Effects of Welfare Reform on Women's Voting Participation
22 Pages Posted: 30 May 2017
Date Written: July 2017
This study investigates the effects of welfare reform in the United States in the 1990s on voting among low‐income women. Using the November Current Population Surveys with the added Voting and Registration Supplement for the years 1990 through 2004 and exploiting changes in welfare policy across states and over time, we estimate the causal effects of welfare reform on women's voting registration and voting participation during the period in which welfare reform unfolded. During this time period, voter turnout was decreasing in the United States. We find robust evidence that welfare reform led to smaller declines in voting (about 3 to 4 percentage points, which translates to about 10% relative to the baseline mean) for women who were exposed to welfare reform compared to several different comparison groups of similar women who were much less exposed. The robust findings suggest that welfare reform had prosocial effects on civic participation, as characterized by voting. The effects were largely confined to presidential elections, were stronger in Democratic than Republican states, were stronger in states with stronger work incentive policies, and appeared to operate through employment, education, and income.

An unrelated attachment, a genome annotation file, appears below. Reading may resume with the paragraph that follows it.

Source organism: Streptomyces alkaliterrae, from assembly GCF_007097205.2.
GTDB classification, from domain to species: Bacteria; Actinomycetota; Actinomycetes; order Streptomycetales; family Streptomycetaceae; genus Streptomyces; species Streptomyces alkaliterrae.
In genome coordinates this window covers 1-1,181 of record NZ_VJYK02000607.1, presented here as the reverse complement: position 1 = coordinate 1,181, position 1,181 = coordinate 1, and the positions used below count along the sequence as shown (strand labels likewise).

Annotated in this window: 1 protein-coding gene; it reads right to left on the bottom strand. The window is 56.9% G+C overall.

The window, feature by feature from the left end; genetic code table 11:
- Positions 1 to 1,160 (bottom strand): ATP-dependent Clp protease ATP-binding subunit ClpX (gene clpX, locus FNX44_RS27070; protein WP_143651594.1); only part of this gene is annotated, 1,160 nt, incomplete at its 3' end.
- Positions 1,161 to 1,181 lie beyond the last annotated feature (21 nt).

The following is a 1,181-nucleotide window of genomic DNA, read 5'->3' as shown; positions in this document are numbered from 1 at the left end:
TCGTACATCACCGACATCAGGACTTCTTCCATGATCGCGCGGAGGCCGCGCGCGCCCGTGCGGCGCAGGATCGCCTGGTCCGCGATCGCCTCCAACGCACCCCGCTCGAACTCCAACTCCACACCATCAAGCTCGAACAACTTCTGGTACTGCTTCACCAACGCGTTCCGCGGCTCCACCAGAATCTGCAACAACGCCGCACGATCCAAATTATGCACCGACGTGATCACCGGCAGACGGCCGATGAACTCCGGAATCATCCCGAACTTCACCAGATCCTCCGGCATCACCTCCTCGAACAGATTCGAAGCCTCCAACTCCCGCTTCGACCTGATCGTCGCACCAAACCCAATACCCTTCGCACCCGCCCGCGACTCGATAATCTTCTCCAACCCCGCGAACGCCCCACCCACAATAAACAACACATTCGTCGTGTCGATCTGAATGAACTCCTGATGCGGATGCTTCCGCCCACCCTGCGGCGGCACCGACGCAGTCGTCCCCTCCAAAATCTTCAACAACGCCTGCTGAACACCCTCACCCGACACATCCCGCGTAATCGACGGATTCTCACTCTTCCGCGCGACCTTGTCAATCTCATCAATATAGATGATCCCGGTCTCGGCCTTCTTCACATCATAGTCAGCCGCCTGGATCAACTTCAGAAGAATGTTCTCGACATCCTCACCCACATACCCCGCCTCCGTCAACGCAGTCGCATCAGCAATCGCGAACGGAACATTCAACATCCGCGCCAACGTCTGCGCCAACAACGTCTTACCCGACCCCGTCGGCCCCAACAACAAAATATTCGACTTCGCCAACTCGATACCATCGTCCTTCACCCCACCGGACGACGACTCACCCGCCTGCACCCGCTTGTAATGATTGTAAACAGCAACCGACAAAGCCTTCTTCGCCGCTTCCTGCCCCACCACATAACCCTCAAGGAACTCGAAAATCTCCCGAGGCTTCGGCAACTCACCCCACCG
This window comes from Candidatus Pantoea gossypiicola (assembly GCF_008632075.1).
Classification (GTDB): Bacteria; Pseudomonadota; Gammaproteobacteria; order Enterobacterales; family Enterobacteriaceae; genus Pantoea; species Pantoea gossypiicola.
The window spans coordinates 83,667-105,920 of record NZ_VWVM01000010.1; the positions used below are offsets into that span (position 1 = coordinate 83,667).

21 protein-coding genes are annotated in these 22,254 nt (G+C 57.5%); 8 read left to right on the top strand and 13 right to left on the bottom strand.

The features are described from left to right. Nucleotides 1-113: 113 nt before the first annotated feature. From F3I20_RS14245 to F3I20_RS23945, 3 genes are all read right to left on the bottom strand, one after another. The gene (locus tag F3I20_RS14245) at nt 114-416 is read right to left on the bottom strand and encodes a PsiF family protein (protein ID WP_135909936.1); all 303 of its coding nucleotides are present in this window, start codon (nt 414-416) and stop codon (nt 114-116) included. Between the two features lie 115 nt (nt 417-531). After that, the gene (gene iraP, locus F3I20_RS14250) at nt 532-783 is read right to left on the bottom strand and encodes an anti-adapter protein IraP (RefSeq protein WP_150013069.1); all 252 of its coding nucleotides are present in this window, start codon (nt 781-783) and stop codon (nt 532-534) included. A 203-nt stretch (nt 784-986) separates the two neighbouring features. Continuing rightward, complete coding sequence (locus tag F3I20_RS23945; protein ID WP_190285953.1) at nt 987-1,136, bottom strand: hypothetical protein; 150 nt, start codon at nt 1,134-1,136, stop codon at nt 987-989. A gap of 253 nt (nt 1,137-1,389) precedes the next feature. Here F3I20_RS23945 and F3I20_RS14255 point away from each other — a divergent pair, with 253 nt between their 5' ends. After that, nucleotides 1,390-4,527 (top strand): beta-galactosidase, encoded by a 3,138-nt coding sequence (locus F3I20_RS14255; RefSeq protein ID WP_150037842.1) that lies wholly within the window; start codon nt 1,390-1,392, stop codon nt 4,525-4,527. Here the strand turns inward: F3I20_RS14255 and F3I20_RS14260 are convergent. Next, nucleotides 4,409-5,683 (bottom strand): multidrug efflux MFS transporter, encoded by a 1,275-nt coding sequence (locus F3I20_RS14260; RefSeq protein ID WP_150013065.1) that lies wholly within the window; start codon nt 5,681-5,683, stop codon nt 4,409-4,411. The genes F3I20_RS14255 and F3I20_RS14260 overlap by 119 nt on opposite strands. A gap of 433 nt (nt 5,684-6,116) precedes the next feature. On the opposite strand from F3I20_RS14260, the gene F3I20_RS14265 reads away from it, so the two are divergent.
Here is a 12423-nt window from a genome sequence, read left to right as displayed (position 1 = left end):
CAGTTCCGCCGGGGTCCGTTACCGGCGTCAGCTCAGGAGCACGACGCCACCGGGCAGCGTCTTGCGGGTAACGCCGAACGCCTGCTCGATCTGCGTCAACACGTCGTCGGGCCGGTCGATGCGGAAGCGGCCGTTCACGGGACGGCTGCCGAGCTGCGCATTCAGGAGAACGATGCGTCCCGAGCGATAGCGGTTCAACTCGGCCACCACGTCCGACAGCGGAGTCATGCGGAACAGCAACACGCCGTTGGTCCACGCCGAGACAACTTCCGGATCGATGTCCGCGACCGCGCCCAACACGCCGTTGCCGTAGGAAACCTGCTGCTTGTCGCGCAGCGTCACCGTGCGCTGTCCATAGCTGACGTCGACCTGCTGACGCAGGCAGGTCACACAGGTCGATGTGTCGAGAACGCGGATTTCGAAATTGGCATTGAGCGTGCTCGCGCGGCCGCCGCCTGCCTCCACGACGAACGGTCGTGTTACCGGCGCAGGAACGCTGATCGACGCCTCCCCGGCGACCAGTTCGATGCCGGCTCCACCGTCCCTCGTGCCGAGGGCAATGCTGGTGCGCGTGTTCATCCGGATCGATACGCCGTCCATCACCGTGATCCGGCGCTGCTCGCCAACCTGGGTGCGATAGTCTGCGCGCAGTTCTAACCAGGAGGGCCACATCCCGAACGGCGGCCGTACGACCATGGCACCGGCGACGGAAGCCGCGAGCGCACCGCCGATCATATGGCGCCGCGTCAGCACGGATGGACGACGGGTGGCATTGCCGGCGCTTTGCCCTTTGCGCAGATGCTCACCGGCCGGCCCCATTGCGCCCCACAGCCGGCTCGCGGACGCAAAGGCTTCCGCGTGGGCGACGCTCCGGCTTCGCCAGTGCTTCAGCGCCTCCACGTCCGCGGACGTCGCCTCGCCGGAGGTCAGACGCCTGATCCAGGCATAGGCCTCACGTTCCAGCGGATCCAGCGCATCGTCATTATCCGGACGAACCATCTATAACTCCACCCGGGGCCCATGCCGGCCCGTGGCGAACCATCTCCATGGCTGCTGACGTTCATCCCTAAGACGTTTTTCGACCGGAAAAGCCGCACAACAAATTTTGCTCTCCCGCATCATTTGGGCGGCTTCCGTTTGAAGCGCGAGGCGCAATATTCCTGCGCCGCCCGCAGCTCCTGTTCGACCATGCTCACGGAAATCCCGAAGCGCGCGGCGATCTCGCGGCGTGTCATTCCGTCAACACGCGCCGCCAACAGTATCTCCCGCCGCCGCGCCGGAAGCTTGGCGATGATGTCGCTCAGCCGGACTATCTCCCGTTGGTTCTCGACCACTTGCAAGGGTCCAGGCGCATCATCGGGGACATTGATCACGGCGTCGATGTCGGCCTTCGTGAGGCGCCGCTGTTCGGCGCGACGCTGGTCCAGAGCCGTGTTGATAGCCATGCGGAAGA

JEL Classification: D72, H53, I38, J21
Suggested Citation: Suggested Citation